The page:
Barra, whose parents live in Middletown, has been having quite a sweep of good luck as he was recently on the red carpet promoting his role in the new movie “The Amazing Spider-Man” where he plays a shop clerk, T-Bone.

While Tracy does not set out to win the title of Miss Hair Spray 1962, a contest sought polished tooth and nail by Amber Von Tussle (Bethany Fitzgerald) with the steamroller help of her mom Velma (Tara Michelle Gesling), she does have her eye on the teenage heart throb Link Larkin, a bodacious Justin Gerhard.

Everyone has a lot at stake when Tracy fights the system to make everyday Negro day on the dance show.  In the process, she goes to jail, her dad risks the mortgage on his Har de Har Hut, a magic shop, while her mom confesses she always wanted to design dresses for queen-size ladies rather than take in other people’s laundry.

Tracy’s school chum Seaweed (Gregory Lawrence Gardner) introduces her to his dynamic mom Motormouth Maybelle, fiery in the vocal cords of Karen Anderson, to help the cause of equality.  A willing Corny Collins (Sam Schrader), a versatile R. Bruce Connelly as everyone from principal to police guard to hair spray sponsor to clothing line leader and an authoritative and take-charge Melissa McLean as Penny’s mom, the gym teacher and the prison warden.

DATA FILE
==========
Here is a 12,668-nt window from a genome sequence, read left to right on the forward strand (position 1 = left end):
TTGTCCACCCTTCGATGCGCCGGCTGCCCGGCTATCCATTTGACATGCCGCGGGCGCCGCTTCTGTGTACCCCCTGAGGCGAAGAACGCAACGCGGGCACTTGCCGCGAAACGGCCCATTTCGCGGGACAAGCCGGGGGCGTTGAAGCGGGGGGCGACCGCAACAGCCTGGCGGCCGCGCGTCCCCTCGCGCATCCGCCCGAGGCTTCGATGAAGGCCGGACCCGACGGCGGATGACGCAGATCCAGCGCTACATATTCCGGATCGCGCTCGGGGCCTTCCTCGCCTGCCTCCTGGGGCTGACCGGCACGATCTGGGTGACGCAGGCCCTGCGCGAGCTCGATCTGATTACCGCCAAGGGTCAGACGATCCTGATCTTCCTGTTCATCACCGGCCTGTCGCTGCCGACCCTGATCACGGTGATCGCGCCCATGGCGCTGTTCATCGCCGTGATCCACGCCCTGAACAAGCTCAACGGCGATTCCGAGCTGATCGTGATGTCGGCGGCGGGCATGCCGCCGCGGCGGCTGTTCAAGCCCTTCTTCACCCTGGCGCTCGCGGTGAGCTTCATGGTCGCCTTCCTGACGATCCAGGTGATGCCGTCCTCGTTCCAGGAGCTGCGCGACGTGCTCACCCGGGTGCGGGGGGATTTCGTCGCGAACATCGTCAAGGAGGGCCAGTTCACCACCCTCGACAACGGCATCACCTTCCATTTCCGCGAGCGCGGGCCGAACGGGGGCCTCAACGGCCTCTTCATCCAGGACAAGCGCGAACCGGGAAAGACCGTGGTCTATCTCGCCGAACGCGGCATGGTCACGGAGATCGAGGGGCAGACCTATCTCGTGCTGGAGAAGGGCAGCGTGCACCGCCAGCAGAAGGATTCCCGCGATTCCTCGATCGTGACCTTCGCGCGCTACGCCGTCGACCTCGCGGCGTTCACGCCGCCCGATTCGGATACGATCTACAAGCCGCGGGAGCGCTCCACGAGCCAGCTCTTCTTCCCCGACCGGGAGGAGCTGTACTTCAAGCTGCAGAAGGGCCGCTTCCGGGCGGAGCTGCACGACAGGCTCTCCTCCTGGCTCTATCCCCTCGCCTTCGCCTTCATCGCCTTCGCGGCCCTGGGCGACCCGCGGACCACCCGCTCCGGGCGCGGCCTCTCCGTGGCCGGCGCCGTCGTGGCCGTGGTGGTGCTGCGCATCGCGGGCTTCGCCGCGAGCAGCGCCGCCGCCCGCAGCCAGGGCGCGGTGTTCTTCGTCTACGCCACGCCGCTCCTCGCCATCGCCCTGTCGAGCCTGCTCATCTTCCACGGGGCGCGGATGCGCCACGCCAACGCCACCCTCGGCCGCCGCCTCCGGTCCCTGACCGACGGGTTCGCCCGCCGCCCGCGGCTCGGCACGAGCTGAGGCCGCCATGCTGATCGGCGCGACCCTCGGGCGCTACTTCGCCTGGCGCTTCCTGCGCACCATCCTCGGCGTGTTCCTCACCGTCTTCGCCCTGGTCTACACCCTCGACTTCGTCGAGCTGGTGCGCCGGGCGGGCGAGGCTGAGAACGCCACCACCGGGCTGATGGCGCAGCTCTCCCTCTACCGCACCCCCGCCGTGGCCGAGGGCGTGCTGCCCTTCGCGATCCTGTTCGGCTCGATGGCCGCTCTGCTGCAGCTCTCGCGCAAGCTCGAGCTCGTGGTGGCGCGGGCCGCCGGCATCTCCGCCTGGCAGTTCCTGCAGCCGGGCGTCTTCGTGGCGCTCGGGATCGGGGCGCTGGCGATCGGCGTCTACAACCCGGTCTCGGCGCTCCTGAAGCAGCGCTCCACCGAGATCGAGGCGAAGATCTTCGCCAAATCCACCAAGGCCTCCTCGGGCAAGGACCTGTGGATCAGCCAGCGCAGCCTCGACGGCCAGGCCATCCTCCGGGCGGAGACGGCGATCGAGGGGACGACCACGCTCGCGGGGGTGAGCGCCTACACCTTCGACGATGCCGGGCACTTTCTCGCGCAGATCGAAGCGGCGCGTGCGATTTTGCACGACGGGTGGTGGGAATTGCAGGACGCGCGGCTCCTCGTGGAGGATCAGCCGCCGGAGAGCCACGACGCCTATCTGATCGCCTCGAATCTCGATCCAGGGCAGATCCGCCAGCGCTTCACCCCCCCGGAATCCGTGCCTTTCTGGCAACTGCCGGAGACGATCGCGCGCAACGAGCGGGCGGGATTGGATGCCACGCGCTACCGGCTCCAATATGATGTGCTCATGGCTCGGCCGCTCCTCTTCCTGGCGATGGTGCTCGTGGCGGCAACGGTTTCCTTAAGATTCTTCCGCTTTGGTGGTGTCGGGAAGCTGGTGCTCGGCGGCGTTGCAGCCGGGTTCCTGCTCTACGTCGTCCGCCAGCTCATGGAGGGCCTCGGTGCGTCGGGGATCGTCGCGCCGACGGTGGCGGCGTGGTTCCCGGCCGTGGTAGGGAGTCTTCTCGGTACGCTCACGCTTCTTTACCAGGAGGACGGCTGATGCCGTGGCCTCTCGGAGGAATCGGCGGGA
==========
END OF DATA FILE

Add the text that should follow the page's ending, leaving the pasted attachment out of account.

The show opens with a lively “Good Morning, Baltimore,” goes on to feature a trio of mothers and daughters belting out “Mama, I’m a Big Girl Now,” does a sweet ballad of “I Can Hear the Bells” when Tracy meets Link, sashays into a cozy duet by Wilbur and Edna “You’re Timeless to Me” and ends on the bouncy rhythms of “You Can’t Stop the Beat,” with a lot of great tunes packed in between.

Jacqueline Hubbard directs an enthusiastic cast with skill, on a colorful and clever set designed by Cully Long, with a kaleidoscope of costumes by Vivianna Lamb.